The announced $5.3 million investment will be divided, with an initial $1 million of funding given to Dementia Australia in 2018-19 to work with existing technology providers, with the remaining $4.3 million allocated through a grants process as part of the redesigned National Dementia Support Program.
Federal Minister for Aged Care, Ken Wyatt, announced the additional investment, noting the ‘critical need’ to continue exploring more effective ways to use technology to support people with dementia, as well as their families and carers.
“With up to 250 Australians now joining the population with dementia each day, it is critical we build on our record investment in dementia research and development,” Minister Wyatt says.
“This latest commitment will fund the trialling of technology to improve the quality of life for Australians already living with dementia, from sustaining their independence and enabling them to live in their own homes for longer, to helping families and carers to better understand dementia.”
Dementia Australia Chief Executive Officer (CEO) Maree McCabe thanked the minister for his support, saying the funding would enable the peak body to build on the success of its award-winning technologies, which had improved dementia care for people living with dementia, their families and carers.
“Dementia is the second leading cause of death for all Australians and the leading cause of death for Australian women. It is the most important social and health issue we are facing today,” she says.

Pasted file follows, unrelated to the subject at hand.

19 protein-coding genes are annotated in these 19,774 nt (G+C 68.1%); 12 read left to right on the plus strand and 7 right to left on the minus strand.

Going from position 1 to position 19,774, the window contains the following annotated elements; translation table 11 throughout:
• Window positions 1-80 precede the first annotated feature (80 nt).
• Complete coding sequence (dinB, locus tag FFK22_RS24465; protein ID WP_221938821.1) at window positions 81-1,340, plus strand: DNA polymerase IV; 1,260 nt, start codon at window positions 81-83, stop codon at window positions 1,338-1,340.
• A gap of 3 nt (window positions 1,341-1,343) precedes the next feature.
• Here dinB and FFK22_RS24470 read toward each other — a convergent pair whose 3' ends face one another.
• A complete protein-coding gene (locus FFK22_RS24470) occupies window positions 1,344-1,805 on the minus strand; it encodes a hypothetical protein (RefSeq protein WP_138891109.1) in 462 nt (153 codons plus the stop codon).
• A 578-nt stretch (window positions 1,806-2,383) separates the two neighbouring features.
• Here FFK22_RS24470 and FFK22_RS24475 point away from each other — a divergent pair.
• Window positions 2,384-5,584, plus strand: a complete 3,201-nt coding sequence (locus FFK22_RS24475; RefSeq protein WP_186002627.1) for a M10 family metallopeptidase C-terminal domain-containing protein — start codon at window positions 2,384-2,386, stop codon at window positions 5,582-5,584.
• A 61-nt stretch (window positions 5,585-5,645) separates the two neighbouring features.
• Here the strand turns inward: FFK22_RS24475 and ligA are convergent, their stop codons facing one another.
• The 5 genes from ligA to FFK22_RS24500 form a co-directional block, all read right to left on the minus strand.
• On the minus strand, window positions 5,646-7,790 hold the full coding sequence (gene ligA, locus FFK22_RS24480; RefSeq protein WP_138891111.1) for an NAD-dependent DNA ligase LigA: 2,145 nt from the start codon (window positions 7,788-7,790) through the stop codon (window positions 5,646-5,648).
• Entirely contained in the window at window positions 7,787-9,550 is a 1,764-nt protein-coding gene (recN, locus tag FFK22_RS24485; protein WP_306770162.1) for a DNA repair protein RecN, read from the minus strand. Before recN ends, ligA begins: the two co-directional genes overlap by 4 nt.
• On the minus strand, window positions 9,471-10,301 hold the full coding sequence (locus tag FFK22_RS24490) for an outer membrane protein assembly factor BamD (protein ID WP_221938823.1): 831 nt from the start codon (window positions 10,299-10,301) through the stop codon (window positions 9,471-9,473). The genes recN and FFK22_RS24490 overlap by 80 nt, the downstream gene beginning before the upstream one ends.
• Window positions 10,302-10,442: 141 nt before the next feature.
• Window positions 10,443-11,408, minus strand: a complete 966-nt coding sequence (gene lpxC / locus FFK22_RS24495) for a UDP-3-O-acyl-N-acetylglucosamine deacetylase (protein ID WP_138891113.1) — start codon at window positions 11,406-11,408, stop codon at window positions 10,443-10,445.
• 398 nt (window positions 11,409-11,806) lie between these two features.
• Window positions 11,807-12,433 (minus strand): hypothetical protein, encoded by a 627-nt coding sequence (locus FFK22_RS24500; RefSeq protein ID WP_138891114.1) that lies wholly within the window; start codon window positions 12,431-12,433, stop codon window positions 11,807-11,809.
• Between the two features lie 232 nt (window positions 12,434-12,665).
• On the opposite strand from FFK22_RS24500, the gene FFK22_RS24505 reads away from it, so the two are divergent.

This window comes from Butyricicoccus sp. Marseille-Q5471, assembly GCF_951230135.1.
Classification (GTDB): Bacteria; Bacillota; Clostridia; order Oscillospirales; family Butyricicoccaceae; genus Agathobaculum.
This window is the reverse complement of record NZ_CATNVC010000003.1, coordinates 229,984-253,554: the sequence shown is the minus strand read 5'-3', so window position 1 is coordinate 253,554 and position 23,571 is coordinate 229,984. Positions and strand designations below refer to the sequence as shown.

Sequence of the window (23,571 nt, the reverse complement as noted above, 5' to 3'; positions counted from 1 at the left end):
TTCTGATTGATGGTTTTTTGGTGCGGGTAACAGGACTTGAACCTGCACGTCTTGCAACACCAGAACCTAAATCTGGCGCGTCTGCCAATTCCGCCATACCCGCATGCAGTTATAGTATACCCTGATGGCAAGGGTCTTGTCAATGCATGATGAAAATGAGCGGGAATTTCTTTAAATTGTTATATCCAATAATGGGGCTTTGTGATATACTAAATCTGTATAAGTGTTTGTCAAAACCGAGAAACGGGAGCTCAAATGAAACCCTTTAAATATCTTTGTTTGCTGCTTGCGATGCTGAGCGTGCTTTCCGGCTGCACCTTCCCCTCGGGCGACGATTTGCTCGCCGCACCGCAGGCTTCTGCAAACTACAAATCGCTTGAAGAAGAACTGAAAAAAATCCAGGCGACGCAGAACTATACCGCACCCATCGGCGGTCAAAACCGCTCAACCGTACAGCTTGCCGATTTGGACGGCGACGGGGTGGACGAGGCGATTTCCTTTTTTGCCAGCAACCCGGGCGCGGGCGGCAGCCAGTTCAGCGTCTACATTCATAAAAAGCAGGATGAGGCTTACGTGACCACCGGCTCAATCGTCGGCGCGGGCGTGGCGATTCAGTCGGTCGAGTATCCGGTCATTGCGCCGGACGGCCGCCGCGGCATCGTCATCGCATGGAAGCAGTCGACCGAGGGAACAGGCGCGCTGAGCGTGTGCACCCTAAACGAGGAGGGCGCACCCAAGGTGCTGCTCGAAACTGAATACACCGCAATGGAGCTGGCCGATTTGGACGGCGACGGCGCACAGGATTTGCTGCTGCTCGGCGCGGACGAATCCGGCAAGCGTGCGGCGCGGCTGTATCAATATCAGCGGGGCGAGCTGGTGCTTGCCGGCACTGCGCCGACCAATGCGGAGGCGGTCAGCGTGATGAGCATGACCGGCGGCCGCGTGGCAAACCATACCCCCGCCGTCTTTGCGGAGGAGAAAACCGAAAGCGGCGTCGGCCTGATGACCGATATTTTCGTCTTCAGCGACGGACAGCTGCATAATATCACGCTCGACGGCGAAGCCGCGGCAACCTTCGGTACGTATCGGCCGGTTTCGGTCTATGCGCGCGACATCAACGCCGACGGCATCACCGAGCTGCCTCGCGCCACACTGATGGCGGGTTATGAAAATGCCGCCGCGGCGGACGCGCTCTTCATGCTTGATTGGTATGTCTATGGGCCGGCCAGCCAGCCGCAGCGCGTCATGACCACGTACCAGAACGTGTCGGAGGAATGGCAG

“It is crucial we continue to explore new and innovative ways to improve dementia care through technological solutions and ensure that people living with dementia are supported and empowered to live in their own homes and communities for longer.
“Through this funding, the Federal Government has demonstrated its support of Dementia Australia’s pioneering technological program and its close collaboration with people impacted by dementia to identify cutting-edge new solutions.”
Minister Wyatt also notes that the investment will extend the capacity of the health and aged care sectors to respond to increased rates of dementia.
“This latest investment will build on the advances made as a result of other innovative projects supported through the Dementia and Aged Care Services Fund and the Turnbull Government’s five-year $200 million Boosting Dementia Research Initiative,” he says.
“Technology will never replace the importance of the human touch of caring but we are already seeing major innovations which are improving and augmenting care.
“Bedroom technologies such as laser beams, floor sensors and trip lights that alert staff have increased safety for residents, while robots and robotic pets are helping to reduce tension among people with dementia and improving their quality of life.”
The funding announcement has also been welcomed by peak body Leading Age Services Australia (LASA), with CEO Sean Rooney calling it a “welcome boost” for an industry working hard to deliver new and improved models of care.
“Our ageing population presents an innovation imperative for the age services industry,” he explains.
“We need to accelerate innovation and collaboration in our industry to translate ideas into action, resulting in better outcomes for older Australians.
“While technology can never replace human caring, it can go some way to assisting to improve quality of life for those with dementia as well as their loved ones and carers.”